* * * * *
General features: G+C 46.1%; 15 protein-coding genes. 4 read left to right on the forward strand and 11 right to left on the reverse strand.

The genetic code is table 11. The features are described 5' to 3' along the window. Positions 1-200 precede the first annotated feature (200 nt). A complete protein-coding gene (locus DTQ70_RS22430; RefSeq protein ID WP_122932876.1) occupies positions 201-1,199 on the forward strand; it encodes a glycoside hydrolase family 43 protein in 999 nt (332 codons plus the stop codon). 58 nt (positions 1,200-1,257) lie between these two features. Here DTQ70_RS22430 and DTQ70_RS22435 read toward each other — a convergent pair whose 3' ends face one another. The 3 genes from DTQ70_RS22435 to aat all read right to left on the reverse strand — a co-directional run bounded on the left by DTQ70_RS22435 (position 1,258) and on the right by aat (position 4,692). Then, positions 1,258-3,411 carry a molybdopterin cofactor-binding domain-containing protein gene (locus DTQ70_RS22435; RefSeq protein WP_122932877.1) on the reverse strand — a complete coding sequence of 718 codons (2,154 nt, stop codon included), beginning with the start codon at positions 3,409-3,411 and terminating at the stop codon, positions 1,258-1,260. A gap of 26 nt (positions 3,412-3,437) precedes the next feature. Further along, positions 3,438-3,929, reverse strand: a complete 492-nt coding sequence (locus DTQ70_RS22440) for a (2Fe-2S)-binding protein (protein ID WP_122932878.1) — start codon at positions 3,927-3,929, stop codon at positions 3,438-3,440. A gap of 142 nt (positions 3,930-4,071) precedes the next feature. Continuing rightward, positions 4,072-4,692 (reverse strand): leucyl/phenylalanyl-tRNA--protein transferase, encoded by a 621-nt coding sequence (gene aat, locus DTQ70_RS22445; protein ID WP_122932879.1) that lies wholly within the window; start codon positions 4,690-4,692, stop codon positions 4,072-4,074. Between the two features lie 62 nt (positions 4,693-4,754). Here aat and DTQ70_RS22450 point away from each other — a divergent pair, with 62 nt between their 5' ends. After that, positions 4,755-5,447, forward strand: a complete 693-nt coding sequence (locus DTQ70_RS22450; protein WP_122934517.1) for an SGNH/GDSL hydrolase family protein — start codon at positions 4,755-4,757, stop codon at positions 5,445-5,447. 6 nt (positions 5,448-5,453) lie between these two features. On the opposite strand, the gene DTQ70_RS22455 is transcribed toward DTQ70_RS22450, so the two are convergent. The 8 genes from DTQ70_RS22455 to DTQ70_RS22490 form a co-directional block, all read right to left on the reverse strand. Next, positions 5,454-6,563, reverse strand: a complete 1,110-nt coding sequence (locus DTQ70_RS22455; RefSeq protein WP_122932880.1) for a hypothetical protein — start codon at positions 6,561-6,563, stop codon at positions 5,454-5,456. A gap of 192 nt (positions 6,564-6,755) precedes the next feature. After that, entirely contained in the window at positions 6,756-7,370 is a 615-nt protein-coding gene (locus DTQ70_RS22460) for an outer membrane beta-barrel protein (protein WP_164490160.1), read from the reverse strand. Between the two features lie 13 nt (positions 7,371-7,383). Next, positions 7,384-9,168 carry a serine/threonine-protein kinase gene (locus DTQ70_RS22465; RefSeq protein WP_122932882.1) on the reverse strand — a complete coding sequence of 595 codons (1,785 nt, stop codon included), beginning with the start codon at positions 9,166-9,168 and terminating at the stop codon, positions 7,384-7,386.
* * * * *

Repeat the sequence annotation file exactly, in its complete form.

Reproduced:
General features: G+C 46.1%; 15 protein-coding genes. 4 read left to right on the forward strand and 11 right to left on the reverse strand.

The genetic code is table 11. The features are described 5' to 3' along the window. Positions 1-200 precede the first annotated feature (200 nt). A complete protein-coding gene (locus DTQ70_RS22430; RefSeq protein ID WP_122932876.1) occupies positions 201-1,199 on the forward strand; it encodes a glycoside hydrolase family 43 protein in 999 nt (332 codons plus the stop codon). 58 nt (positions 1,200-1,257) lie between these two features. Here DTQ70_RS22430 and DTQ70_RS22435 read toward each other — a convergent pair whose 3' ends face one another. The 3 genes from DTQ70_RS22435 to aat all read right to left on the reverse strand — a co-directional run bounded on the left by DTQ70_RS22435 (position 1,258) and on the right by aat (position 4,692). Then, positions 1,258-3,411 carry a molybdopterin cofactor-binding domain-containing protein gene (locus DTQ70_RS22435; RefSeq protein WP_122932877.1) on the reverse strand — a complete coding sequence of 718 codons (2,154 nt, stop codon included), beginning with the start codon at positions 3,409-3,411 and terminating at the stop codon, positions 1,258-1,260. A gap of 26 nt (positions 3,412-3,437) precedes the next feature. Further along, positions 3,438-3,929, reverse strand: a complete 492-nt coding sequence (locus DTQ70_RS22440) for a (2Fe-2S)-binding protein (protein ID WP_122932878.1) — start codon at positions 3,927-3,929, stop codon at positions 3,438-3,440. A gap of 142 nt (positions 3,930-4,071) precedes the next feature. Continuing rightward, positions 4,072-4,692 (reverse strand): leucyl/phenylalanyl-tRNA--protein transferase, encoded by a 621-nt coding sequence (gene aat, locus DTQ70_RS22445; protein ID WP_122932879.1) that lies wholly within the window; start codon positions 4,690-4,692, stop codon positions 4,072-4,074. Between the two features lie 62 nt (positions 4,693-4,754). Here aat and DTQ70_RS22450 point away from each other — a divergent pair, with 62 nt between their 5' ends. After that, positions 4,755-5,447, forward strand: a complete 693-nt coding sequence (locus DTQ70_RS22450; protein WP_122934517.1) for an SGNH/GDSL hydrolase family protein — start codon at positions 4,755-4,757, stop codon at positions 5,445-5,447. 6 nt (positions 5,448-5,453) lie between these two features. On the opposite strand, the gene DTQ70_RS22455 is transcribed toward DTQ70_RS22450, so the two are convergent. The 8 genes from DTQ70_RS22455 to DTQ70_RS22490 form a co-directional block, all read right to left on the reverse strand. Next, positions 5,454-6,563, reverse strand: a complete 1,110-nt coding sequence (locus DTQ70_RS22455; RefSeq protein WP_122932880.1) for a hypothetical protein — start codon at positions 6,561-6,563, stop codon at positions 5,454-5,456. A gap of 192 nt (positions 6,564-6,755) precedes the next feature. After that, entirely contained in the window at positions 6,756-7,370 is a 615-nt protein-coding gene (locus DTQ70_RS22460) for an outer membrane beta-barrel protein (protein WP_164490160.1), read from the reverse strand. Between the two features lie 13 nt (positions 7,371-7,383). Next, positions 7,384-9,168 carry a serine/threonine-protein kinase gene (locus DTQ70_RS22465; RefSeq protein WP_122932882.1) on the reverse strand — a complete coding sequence of 595 codons (1,785 nt, stop codon included), beginning with the start codon at positions 9,166-9,168 and terminating at the stop codon, positions 7,384-7,386.